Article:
Two months later, Böhm’s newly-fledged pupil would again stand before the public, this time with a piece of an altogether higher level of difficulty: Heinrich Wilhelm Ernst’s Fantasie Brillante sur la Marche et la Romance d’Otello de Rossini, Op. 11, dedicated to Joseph Böhm and first published two years earlier in Mainz. Ernst’s Othello Fantasy has more musical substance than most virtuoso showpieces; at the same time, with its double stops, harmonics, quick runs and intricate passagework, it is a formidable technical challenge for even the most accomplished violinist. With the composer’s own astounding interpretation still fresh in the ears of the Viennese public, it was a daring choice for a student violinist to present to the public. Nevertheless, the Othello Fantasy would remain Joseph’s Cheval de Bataille from the age of ten until his mid-teens.

Screen shot 2013-07-03 at 5.01.00 PM


Program from the fourth Conservatory Concert,
27 January 1842

The performance took place on Thursday, January 27, 1842, in the fourth conservatory concert. Music critic J. N. Hofzinser reviewed the concert in the Wiener Theaterzeitung on January 31, 1842:

The palm of this evening went, and belonged by right to, the ten-year-old student of Herrn Professor Böhm, Joachim, who played variations by Ernst with astonishing virtuosity. The profession will soon have arrived at its peak of unattractiveness for adult concert artists if even boys prove so capable of comprehending and performing. Joachim is truly a musical phenomenon. It is difficult to discern whether his eminent interpretation surpasses his splendid technique or vice-versa.

If one hears the wonderful cantabile in the boy’s playing, with that intensity of feeling, the suffering in the tone, the lament of the violin, that resounding pain, which, as one imagines, only dreary life-experiences are capable of enticing out of the instrument, one becomes disoriented by the vision before one and believes oneself to be the plaything of an optical illusion. In this boy we behold the ripest fruit in early blossoming-season; we see in him the finished, deeply-feeling artist.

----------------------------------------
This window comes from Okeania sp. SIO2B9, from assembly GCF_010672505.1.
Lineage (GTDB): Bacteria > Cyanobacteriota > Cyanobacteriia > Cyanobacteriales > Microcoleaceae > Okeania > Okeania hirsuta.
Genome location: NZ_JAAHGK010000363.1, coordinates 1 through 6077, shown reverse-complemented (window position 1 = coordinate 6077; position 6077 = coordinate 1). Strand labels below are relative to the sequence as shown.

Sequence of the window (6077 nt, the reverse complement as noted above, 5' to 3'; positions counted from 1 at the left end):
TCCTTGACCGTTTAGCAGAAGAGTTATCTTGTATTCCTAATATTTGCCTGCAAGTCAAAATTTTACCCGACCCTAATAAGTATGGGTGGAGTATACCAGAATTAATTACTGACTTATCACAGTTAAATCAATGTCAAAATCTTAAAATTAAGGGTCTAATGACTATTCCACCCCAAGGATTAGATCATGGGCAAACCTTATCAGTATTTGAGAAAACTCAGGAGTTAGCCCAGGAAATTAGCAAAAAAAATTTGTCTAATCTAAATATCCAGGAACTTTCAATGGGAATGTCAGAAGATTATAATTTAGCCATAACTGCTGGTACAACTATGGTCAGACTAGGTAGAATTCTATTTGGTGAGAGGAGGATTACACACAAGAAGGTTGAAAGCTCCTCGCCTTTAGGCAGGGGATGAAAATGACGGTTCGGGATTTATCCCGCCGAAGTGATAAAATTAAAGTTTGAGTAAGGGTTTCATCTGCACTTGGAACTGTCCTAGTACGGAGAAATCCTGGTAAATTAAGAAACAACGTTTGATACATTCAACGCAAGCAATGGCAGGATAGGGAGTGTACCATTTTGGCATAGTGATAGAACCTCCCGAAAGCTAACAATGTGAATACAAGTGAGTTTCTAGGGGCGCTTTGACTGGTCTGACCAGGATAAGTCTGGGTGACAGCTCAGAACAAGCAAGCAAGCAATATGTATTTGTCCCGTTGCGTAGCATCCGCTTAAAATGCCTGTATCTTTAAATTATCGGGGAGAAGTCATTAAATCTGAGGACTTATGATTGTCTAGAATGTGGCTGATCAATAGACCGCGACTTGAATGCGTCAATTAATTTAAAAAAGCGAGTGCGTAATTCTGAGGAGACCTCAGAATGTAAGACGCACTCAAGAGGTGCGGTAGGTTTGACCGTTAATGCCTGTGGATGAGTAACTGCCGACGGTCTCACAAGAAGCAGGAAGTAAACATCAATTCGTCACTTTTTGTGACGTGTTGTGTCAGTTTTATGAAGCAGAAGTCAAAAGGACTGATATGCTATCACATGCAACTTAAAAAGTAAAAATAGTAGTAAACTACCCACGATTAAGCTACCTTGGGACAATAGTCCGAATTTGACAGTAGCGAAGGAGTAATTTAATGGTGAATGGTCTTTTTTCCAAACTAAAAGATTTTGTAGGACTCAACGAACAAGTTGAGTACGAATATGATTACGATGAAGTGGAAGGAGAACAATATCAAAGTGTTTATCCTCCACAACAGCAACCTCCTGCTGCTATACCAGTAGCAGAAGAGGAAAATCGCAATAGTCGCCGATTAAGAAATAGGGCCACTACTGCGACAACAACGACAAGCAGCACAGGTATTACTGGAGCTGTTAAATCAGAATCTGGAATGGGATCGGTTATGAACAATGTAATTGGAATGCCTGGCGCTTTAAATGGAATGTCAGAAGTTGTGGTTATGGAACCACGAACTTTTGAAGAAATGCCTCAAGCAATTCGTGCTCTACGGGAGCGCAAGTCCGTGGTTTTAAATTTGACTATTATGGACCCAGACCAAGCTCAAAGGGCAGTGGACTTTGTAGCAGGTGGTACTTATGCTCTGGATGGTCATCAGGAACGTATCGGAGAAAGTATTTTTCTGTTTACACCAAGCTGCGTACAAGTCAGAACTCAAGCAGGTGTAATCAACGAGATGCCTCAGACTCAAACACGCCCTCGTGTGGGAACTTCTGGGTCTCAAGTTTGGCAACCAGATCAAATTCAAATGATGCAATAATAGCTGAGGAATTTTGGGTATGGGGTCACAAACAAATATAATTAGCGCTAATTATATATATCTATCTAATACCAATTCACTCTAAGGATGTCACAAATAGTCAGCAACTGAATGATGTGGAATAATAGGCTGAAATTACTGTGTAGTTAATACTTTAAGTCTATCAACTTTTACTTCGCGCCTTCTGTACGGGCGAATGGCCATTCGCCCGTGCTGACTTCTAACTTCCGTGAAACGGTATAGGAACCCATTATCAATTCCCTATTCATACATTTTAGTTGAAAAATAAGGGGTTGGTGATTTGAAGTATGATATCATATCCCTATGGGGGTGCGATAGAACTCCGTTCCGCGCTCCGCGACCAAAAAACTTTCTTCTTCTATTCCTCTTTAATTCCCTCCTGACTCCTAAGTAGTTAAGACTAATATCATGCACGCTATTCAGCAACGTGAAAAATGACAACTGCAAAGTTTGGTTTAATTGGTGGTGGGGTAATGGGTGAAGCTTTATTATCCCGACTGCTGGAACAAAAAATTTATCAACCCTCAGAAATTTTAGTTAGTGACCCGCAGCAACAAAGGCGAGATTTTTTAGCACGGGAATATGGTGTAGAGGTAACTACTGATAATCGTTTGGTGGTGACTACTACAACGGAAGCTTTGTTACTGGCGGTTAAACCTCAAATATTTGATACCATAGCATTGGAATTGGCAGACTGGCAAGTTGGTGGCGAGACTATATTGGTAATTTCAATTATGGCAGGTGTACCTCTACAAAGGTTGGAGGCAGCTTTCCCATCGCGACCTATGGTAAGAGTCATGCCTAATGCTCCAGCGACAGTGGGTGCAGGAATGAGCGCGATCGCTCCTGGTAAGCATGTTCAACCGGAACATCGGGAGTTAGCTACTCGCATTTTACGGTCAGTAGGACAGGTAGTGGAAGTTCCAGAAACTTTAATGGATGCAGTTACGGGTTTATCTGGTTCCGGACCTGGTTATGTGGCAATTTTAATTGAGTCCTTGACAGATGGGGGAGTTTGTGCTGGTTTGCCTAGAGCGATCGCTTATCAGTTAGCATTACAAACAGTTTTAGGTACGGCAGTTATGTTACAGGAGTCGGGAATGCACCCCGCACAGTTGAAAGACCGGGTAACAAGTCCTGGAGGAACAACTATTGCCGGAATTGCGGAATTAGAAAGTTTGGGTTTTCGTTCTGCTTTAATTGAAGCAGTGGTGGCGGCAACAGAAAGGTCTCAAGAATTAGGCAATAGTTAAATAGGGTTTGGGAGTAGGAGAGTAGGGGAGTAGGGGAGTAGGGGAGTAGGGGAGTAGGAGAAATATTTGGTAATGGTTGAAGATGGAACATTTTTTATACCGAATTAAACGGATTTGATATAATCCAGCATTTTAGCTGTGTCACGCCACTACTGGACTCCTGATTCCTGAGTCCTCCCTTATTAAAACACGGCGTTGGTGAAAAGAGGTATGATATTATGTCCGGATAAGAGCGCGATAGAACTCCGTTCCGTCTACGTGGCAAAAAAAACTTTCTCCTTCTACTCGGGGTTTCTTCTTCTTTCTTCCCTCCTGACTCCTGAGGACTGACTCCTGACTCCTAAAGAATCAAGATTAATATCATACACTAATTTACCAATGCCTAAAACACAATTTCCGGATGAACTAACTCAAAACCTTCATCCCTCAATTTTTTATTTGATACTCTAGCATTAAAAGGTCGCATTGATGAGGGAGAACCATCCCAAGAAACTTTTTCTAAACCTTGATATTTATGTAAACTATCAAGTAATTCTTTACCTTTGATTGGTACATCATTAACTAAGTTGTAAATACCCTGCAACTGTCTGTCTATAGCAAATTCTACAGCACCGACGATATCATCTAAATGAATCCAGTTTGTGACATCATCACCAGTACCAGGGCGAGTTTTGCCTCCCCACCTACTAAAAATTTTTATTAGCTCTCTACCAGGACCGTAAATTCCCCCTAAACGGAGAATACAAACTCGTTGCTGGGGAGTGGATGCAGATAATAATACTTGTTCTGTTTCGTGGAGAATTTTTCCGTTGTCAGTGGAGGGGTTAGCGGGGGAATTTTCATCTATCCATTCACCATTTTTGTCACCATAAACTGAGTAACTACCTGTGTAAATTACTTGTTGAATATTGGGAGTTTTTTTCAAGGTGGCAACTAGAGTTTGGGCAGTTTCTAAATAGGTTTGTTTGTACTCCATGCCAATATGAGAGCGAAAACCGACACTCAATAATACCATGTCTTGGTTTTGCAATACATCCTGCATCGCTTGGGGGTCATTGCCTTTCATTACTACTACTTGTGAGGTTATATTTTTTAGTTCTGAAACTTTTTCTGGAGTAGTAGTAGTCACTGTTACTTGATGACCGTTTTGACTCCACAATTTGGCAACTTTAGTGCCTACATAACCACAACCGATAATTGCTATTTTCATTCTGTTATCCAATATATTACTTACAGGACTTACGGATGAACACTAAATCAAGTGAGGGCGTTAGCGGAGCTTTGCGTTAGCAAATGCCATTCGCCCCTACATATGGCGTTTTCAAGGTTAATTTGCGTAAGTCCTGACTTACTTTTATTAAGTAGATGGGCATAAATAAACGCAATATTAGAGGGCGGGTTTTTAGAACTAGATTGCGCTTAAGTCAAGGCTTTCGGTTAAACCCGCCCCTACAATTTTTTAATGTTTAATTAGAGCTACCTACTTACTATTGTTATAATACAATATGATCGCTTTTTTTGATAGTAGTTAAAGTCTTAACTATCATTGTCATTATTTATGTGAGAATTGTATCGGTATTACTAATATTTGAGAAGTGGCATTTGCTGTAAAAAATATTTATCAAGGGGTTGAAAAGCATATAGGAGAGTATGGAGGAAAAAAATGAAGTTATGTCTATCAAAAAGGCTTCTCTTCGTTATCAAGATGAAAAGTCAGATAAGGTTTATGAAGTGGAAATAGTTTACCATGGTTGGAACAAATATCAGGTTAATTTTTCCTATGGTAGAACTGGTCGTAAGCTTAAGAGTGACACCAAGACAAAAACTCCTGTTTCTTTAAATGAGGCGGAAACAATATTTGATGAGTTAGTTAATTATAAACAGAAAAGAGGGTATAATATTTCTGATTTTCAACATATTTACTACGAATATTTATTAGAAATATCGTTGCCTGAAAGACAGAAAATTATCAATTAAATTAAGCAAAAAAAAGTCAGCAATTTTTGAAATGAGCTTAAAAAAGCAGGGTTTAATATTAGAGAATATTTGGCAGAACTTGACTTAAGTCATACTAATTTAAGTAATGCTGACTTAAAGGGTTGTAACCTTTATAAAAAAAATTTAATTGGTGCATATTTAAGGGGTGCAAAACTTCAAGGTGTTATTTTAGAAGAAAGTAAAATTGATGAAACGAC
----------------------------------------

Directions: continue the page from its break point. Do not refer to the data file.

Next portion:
With regard to technique, Joachim handles the violin in an utterly exceptional manner. He possesses a beautiful skill in guiding the bow — which is not disturbed by the most heterogeneous bow-strokes on the E and G strings — combined with an exceedingly effortless control of the right hand. Through correct and expedient fingering, the left hand also displays this exemplary manner in the creation of a beautiful tone as well as in the clarity and distinctness of the passagework in all positions.  His playing reveals true study of the art of fingering.

In the execution of the aforementioned variations, Joachim displayed not only the greatest security in conquering immense difficulties, which in this piece seem to aim at outdoing one another, but also exhibited every beauty of the violin. Chords heap against chords in the most difficult forms and in all positions; thirds, octaves and tenths, chromatic and diatonic runs in the most rapid tempo, arpeggios with detaché and springing bow-strokes, staccatos at the tip and middle of the bow, pizzicato notes mixed with arco; in short, everything that may be called difficult this boy played with a security, purity and clarity that touches on the miraculous, in a performance that attests to the most admirable schooling and the most masterful method.

The reception was equal to the uncommon level of the achievement; it created an unparalleled clamor. After repeated recalls, intended for the boy, the audience did not rest from applauding until the appearance of the great master Böhm (who only seems to retire from playing in public in order that much more to be able to astonish with eminent pupils). Böhm’s pedagogical method has already become world-famous through Ernst. With every new pupil he also recalls the powerful impression that his faultless playing was capable of making on the minds of his auditors. [xi]